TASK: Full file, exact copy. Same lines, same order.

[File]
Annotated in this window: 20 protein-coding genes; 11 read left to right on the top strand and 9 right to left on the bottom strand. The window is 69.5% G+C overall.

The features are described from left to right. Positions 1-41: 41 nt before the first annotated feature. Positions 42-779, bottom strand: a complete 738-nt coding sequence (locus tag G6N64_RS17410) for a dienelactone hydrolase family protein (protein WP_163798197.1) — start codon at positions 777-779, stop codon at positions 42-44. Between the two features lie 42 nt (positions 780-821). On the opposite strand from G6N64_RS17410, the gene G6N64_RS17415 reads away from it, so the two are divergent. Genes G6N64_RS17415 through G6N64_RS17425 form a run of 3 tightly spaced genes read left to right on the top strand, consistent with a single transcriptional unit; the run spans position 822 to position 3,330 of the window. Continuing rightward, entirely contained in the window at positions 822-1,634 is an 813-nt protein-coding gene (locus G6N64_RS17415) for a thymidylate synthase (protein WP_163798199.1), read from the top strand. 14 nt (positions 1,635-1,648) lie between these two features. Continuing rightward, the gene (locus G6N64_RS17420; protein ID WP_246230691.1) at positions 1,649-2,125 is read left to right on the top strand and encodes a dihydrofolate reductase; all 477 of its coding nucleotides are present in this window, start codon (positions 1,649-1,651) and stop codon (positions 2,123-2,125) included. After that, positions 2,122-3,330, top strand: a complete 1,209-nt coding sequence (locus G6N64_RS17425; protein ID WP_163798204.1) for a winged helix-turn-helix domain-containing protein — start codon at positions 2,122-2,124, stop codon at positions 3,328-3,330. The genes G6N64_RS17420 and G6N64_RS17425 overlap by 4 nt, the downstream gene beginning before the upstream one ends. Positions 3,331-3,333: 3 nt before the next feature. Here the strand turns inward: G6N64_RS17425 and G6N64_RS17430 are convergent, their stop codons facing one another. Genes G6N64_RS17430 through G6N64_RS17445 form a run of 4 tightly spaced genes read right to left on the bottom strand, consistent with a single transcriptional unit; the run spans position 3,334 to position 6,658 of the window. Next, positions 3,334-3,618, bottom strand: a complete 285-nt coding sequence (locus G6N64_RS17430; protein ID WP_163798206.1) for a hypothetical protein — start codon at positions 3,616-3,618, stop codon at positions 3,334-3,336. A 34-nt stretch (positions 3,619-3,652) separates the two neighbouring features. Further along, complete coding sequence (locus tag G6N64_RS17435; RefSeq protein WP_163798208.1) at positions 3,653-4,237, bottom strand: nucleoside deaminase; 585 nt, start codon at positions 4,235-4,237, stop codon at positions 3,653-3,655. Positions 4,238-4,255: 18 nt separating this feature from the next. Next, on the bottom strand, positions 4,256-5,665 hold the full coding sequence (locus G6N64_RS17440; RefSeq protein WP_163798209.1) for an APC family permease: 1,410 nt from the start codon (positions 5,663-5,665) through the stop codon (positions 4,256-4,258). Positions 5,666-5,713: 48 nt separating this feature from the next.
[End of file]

Annotated in this window: 20 protein-coding genes; 11 read left to right on the top strand and 9 right to left on the bottom strand. The window is 69.5% G+C overall.

The features are described from left to right. Positions 1-41: 41 nt before the first annotated feature. Positions 42-779, bottom strand: a complete 738-nt coding sequence (locus tag G6N64_RS17410) for a dienelactone hydrolase family protein (protein WP_163798197.1) — start codon at positions 777-779, stop codon at positions 42-44. Between the two features lie 42 nt (positions 780-821). On the opposite strand from G6N64_RS17410, the gene G6N64_RS17415 reads away from it, so the two are divergent. Genes G6N64_RS17415 through G6N64_RS17425 form a run of 3 tightly spaced genes read left to right on the top strand, consistent with a single transcriptional unit; the run spans position 822 to position 3,330 of the window. Continuing rightward, entirely contained in the window at positions 822-1,634 is an 813-nt protein-coding gene (locus G6N64_RS17415) for a thymidylate synthase (protein WP_163798199.1), read from the top strand. 14 nt (positions 1,635-1,648) lie between these two features. Continuing rightward, the gene (locus G6N64_RS17420; protein ID WP_246230691.1) at positions 1,649-2,125 is read left to right on the top strand and encodes a dihydrofolate reductase; all 477 of its coding nucleotides are present in this window, start codon (positions 1,649-1,651) and stop codon (positions 2,123-2,125) included. After that, positions 2,122-3,330, top strand: a complete 1,209-nt coding sequence (locus G6N64_RS17425; protein ID WP_163798204.1) for a winged helix-turn-helix domain-containing protein — start codon at positions 2,122-2,124, stop codon at positions 3,328-3,330. The genes G6N64_RS17420 and G6N64_RS17425 overlap by 4 nt, the downstream gene beginning before the upstream one ends. Positions 3,331-3,333: 3 nt before the next feature. Here the strand turns inward: G6N64_RS17425 and G6N64_RS17430 are convergent, their stop codons facing one another. Genes G6N64_RS17430 through G6N64_RS17445 form a run of 4 tightly spaced genes read right to left on the bottom strand, consistent with a single transcriptional unit; the run spans position 3,334 to position 6,658 of the window. Next, positions 3,334-3,618, bottom strand: a complete 285-nt coding sequence (locus G6N64_RS17430; protein ID WP_163798206.1) for a hypothetical protein — start codon at positions 3,616-3,618, stop codon at positions 3,334-3,336. A 34-nt stretch (positions 3,619-3,652) separates the two neighbouring features. Further along, complete coding sequence (locus tag G6N64_RS17435; RefSeq protein WP_163798208.1) at positions 3,653-4,237, bottom strand: nucleoside deaminase; 585 nt, start codon at positions 4,235-4,237, stop codon at positions 3,653-3,655. Positions 4,238-4,255: 18 nt separating this feature from the next. Next, on the bottom strand, positions 4,256-5,665 hold the full coding sequence (locus G6N64_RS17440; RefSeq protein WP_163798209.1) for an APC family permease: 1,410 nt from the start codon (positions 5,663-5,665) through the stop codon (positions 4,256-4,258). Positions 5,666-5,713: 48 nt separating this feature from the next.